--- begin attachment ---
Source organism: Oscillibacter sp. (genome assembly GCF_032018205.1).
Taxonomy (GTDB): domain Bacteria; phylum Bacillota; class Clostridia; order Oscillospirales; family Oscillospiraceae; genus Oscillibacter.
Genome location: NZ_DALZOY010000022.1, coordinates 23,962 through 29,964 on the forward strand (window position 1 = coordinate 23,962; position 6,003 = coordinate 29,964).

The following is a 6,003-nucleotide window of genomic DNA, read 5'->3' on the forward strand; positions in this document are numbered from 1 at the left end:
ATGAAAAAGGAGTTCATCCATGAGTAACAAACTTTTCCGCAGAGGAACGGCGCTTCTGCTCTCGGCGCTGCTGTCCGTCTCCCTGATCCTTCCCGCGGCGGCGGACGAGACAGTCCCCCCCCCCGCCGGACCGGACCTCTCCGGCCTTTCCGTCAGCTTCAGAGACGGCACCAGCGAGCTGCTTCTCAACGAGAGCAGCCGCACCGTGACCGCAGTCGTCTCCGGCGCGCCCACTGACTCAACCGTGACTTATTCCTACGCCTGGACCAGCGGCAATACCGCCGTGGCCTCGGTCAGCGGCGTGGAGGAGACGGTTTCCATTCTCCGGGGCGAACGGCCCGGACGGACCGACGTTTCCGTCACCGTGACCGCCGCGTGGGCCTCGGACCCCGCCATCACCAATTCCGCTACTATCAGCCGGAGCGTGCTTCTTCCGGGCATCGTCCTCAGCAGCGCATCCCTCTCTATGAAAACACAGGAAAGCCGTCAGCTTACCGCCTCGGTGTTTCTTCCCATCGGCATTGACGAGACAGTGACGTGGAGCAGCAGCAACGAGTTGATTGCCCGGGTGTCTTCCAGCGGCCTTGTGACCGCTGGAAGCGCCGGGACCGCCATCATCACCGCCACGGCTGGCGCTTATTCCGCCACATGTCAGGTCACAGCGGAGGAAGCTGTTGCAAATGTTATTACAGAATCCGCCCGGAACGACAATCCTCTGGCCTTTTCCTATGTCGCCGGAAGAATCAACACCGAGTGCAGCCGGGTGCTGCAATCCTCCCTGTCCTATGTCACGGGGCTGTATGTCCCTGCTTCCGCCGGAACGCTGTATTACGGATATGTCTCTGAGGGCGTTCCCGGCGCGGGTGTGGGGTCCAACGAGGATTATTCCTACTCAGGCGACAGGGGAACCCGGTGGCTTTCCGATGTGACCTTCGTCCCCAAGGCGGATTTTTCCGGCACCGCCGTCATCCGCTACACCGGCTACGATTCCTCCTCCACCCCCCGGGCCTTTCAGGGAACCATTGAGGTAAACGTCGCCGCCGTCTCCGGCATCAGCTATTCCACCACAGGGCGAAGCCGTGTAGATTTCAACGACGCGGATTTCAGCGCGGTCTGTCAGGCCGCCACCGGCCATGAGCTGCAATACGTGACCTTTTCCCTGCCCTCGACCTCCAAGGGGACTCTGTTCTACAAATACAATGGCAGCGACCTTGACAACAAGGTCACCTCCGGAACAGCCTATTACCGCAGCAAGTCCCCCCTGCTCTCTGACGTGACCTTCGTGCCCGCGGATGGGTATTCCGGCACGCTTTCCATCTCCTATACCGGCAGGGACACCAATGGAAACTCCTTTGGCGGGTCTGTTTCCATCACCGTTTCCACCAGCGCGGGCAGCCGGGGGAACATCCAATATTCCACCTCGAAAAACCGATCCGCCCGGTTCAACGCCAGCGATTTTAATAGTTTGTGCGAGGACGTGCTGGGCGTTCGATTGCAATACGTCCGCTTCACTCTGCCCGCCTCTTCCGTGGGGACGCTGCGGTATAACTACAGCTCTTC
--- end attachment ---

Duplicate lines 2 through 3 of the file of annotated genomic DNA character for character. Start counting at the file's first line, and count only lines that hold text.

Taxonomy (GTDB): domain Bacteria; phylum Bacillota; class Clostridia; order Oscillospirales; family Oscillospiraceae; genus Oscillibacter.
Genome location: NZ_DALZOY010000022.1, coordinates 23,962 through 29,964 on the forward strand (window position 1 = coordinate 23,962; position 6,003 = coordinate 29,964).